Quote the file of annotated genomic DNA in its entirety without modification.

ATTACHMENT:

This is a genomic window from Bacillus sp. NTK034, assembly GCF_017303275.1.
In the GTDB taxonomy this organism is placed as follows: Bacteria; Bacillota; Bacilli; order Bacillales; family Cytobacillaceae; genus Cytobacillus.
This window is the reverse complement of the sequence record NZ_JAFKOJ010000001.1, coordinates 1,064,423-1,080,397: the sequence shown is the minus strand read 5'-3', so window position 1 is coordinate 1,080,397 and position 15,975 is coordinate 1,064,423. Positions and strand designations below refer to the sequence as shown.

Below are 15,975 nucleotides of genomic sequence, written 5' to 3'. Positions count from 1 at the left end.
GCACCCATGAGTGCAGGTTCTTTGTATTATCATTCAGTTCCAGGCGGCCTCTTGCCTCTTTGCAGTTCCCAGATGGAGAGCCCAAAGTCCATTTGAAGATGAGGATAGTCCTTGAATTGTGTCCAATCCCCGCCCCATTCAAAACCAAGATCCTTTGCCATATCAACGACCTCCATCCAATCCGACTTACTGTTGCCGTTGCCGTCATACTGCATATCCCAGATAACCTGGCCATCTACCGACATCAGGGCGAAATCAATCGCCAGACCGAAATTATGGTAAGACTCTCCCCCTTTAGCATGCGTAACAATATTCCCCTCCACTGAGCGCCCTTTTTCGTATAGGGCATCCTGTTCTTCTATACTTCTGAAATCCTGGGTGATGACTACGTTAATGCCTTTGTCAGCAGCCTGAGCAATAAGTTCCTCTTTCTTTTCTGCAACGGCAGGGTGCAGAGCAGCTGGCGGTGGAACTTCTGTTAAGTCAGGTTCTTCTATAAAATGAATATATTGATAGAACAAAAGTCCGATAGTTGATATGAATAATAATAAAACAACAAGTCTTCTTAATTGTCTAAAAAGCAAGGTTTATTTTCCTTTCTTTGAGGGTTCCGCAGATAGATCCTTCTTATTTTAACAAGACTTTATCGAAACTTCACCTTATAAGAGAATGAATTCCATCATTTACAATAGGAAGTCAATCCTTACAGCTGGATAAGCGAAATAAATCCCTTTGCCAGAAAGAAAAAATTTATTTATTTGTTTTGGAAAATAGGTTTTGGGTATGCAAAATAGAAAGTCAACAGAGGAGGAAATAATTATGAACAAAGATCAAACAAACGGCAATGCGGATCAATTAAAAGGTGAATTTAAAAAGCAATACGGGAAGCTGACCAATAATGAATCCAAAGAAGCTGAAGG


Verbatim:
This is a genomic window from Bacillus sp. NTK034, assembly GCF_017303275.1.
In the GTDB taxonomy this organism is placed as follows: Bacteria; Bacillota; Bacilli; order Bacillales; family Cytobacillaceae; genus Cytobacillus.
This window is the reverse complement of the sequence record NZ_JAFKOJ010000001.1, coordinates 1,064,423-1,080,397: the sequence shown is the minus strand read 5'-3', so window position 1 is coordinate 1,080,397 and position 15,975 is coordinate 1,064,423. Positions and strand designations below refer to the sequence as shown.

Below are 15,975 nucleotides of genomic sequence, written 5' to 3'. Positions count from 1 at the left end.
GCACCCATGAGTGCAGGTTCTTTGTATTATCATTCAGTTCCAGGCGGCCTCTTGCCTCTTTGCAGTTCCCAGATGGAGAGCCCAAAGTCCATTTGAAGATGAGGATAGTCCTTGAATTGTGTCCAATCCCCGCCCCATTCAAAACCAAGATCCTTTGCCATATCAACGACCTCCATCCAATCCGACTTACTGTTGCCGTTGCCGTCATACTGCATATCCCAGATAACCTGGCCATCTACCGACATCAGGGCGAAATCAATCGCCAGACCGAAATTATGGTAAGACTCTCCCCCTTTAGCATGCGTAACAATATTCCCCTCCACTGAGCGCCCTTTTTCGTATAGGGCATCCTGTTCTTCTATACTTCTGAAATCCTGGGTGATGACTACGTTAATGCCTTTGTCAGCAGCCTGAGCAATAAGTTCCTCTTTCTTTTCTGCAACGGCAGGGTGCAGAGCAGCTGGCGGTGGAACTTCTGTTAAGTCAGGTTCTTCTATAAAATGAATATATTGATAGAACAAAAGTCCGATAGTTGATATGAATAATAATAAAACAACAAGTCTTCTTAATTGTCTAAAAAGCAAGGTTTATTTTCCTTTCTTTGAGGGTTCCGCAGATAGATCCTTCTTATTTTAACAAGACTTTATCGAAACTTCACCTTATAAGAGAATGAATTCCATCATTTACAATAGGAAGTCAATCCTTACAGCTGGATAAGCGAAATAAATCCCTTTGCCAGAAAGAAAAAATTTATTTATTTGTTTTGGAAAATAGGTTTTGGGTATGCAAAATAGAAAGTCAACAGAGGAGGAAATAATTATGAACAAAGATCAAACAAACGGCAATGCGGATCAATTAAAAGGTGAATTTAAAAAGCAATACGGGAAGCTGACCAATAATGAATCCAAAGAAGCTGAAGG